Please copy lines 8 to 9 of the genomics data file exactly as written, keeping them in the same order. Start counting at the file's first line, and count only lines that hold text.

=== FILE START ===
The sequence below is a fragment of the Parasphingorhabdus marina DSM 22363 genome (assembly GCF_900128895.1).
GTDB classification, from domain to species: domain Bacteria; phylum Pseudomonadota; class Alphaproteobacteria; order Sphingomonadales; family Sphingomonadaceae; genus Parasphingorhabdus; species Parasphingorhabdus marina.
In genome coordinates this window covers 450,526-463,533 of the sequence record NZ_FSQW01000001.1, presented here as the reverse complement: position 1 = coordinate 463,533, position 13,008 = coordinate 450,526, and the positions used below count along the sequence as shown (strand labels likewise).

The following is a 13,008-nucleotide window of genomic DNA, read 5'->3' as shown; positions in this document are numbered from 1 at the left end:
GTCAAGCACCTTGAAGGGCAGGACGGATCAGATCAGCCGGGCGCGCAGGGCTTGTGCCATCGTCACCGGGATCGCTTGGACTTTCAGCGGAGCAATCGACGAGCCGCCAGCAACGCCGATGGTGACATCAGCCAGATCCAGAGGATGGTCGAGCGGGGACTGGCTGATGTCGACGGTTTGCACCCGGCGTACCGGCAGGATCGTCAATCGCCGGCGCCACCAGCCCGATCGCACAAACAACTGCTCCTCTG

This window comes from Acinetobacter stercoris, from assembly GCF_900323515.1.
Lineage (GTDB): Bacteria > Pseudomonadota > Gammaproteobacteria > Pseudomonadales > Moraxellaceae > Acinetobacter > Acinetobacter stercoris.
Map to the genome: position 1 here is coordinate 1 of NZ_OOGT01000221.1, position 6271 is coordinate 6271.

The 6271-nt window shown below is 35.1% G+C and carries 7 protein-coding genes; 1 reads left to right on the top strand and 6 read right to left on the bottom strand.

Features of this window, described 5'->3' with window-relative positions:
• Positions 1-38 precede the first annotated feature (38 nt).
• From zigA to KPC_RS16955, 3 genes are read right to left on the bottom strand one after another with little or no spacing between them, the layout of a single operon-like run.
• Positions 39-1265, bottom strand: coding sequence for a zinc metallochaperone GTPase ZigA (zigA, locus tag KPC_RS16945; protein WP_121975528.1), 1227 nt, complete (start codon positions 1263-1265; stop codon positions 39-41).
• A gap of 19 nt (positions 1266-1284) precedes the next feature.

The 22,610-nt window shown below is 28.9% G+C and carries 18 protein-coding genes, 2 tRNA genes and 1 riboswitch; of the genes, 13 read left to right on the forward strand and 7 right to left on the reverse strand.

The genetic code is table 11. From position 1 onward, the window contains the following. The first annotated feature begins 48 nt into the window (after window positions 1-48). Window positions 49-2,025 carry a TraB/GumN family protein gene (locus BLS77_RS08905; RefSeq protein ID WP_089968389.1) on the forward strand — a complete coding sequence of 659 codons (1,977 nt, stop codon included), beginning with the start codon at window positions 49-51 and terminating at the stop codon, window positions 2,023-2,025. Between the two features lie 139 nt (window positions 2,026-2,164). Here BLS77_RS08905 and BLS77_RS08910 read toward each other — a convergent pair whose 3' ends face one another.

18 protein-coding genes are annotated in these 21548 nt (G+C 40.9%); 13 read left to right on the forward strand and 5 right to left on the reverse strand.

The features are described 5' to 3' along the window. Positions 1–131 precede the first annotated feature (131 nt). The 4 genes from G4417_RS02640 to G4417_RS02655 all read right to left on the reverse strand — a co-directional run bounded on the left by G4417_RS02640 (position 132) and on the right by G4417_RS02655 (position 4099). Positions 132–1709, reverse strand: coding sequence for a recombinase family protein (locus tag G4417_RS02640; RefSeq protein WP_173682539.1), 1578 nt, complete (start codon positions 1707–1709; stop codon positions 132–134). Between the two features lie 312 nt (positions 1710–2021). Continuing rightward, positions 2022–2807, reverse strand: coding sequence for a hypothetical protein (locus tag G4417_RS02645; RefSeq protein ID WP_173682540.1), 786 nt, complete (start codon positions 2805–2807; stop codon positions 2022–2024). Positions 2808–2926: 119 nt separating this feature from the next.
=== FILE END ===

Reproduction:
Map to the genome: position 1 here is coordinate 1 of NZ_OOGT01000221.1, position 6271 is coordinate 6271.

The 6271-nt window shown below is 35.1% G+C and carries 7 protein-coding genes; 1 reads left to right on the top strand and 6 read right to left on the bottom strand.